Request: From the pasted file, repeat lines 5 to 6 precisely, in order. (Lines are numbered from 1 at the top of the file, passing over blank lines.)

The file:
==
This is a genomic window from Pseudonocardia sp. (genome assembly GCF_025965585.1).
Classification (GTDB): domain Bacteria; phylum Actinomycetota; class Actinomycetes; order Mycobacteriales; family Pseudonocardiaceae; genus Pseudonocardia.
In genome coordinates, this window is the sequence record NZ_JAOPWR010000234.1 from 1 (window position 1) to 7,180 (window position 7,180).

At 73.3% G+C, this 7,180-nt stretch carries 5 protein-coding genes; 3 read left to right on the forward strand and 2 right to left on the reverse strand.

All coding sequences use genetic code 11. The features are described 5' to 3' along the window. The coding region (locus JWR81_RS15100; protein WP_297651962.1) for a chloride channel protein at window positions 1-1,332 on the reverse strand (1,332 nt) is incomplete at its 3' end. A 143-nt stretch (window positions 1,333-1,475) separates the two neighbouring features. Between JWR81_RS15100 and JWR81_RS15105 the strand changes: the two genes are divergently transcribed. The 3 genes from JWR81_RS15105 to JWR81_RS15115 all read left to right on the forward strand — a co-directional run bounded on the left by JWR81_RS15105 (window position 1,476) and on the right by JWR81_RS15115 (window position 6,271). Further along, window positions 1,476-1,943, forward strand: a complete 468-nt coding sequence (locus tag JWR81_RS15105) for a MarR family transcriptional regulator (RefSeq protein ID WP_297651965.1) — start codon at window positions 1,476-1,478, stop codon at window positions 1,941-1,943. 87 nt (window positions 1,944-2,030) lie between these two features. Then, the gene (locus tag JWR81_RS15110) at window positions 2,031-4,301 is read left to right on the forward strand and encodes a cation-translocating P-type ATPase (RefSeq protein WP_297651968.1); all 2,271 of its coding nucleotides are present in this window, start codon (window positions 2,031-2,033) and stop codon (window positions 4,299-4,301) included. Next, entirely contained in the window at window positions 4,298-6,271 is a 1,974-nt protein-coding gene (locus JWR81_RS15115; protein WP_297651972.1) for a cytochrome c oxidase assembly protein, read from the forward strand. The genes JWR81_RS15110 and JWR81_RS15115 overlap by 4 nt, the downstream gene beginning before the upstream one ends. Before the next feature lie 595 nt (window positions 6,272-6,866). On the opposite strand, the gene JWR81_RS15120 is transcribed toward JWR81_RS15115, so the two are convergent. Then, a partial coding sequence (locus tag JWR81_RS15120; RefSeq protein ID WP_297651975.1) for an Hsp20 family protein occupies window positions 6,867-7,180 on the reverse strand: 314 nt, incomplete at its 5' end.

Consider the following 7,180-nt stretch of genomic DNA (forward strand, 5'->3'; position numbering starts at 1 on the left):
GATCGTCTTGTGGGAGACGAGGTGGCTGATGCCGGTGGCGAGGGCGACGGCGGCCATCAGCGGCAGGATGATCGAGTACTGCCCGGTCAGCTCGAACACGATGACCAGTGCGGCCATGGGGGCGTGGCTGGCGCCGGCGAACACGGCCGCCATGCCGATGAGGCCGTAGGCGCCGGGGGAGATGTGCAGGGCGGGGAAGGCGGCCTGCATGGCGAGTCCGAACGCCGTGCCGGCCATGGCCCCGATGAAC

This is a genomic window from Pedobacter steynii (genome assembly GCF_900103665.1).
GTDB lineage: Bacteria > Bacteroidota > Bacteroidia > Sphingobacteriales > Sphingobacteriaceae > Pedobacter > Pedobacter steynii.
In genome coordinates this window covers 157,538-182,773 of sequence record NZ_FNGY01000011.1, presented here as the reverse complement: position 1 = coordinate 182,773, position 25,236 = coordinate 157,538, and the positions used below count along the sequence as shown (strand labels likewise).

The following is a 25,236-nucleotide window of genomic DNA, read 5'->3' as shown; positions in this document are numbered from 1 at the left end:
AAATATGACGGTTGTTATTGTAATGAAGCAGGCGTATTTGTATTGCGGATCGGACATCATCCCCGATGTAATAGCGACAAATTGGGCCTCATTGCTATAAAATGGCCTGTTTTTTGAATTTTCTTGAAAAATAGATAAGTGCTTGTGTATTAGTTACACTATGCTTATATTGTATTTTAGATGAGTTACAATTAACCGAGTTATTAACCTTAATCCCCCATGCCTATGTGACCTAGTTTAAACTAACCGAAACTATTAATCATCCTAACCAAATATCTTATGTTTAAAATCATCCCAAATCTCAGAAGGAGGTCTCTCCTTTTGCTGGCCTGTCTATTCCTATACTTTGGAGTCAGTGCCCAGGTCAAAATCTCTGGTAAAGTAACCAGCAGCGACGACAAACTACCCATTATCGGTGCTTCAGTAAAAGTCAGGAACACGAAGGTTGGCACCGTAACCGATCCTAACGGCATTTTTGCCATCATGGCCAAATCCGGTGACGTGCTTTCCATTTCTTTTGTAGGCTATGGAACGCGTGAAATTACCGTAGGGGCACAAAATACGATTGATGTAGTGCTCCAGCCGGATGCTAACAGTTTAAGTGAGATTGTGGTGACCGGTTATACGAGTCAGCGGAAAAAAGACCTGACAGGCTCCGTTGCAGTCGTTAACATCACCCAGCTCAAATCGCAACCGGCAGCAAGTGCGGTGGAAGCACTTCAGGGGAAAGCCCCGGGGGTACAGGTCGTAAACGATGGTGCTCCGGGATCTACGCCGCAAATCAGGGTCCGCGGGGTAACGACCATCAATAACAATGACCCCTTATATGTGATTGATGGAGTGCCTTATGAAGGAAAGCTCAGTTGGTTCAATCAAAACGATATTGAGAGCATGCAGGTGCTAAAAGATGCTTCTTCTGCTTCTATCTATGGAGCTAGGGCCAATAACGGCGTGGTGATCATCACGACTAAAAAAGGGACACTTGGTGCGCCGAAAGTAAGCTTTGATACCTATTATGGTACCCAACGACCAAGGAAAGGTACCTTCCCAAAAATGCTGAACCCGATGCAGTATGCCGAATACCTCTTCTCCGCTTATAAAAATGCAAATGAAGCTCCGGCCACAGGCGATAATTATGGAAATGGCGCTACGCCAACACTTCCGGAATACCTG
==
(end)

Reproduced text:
All coding sequences use genetic code 11. The features are described 5' to 3' along the window. The coding region (locus JWR81_RS15100; protein WP_297651962.1) for a chloride channel protein at window positions 1-1,332 on the reverse strand (1,332 nt) is incomplete at its 3' end. A 143-nt stretch (window positions 1,333-1,475) separates the two neighbouring features. Between JWR81_RS15100 and JWR81_RS15105 the strand changes: the two genes are divergently transcribed. The 3 genes from JWR81_RS15105 to JWR81_RS15115 all read left to right on the forward strand — a co-directional run bounded on the left by JWR81_RS15105 (window position 1,476) and on the right by JWR81_RS15115 (window position 6,271). Further along, window positions 1,476-1,943, forward strand: a complete 468-nt coding sequence (locus tag JWR81_RS15105) for a MarR family transcriptional regulator (RefSeq protein ID WP_297651965.1) — start codon at window positions 1,476-1,478, stop codon at window positions 1,941-1,943. 87 nt (window positions 1,944-2,030) lie between these two features. Then, the gene (locus tag JWR81_RS15110) at window positions 2,031-4,301 is read left to right on the forward strand and encodes a cation-translocating P-type ATPase (RefSeq protein WP_297651968.1); all 2,271 of its coding nucleotides are present in this window, start codon (window positions 2,031-2,033) and stop codon (window positions 4,299-4,301) included. Next, entirely contained in the window at window positions 4,298-6,271 is a 1,974-nt protein-coding gene (locus JWR81_RS15115; protein WP_297651972.1) for a cytochrome c oxidase assembly protein, read from the forward strand. The genes JWR81_RS15110 and JWR81_RS15115 overlap by 4 nt, the downstream gene beginning before the upstream one ends. Before the next feature lie 595 nt (window positions 6,272-6,866). On the opposite strand, the gene JWR81_RS15120 is transcribed toward JWR81_RS15115, so the two are convergent. Then, a partial coding sequence (locus tag JWR81_RS15120; RefSeq protein ID WP_297651975.1) for an Hsp20 family protein occupies window positions 6,867-7,180 on the reverse strand: 314 nt, incomplete at its 5' end.

Consider the following 7,180-nt stretch of genomic DNA (forward strand, 5'->3'; position numbering starts at 1 on the left):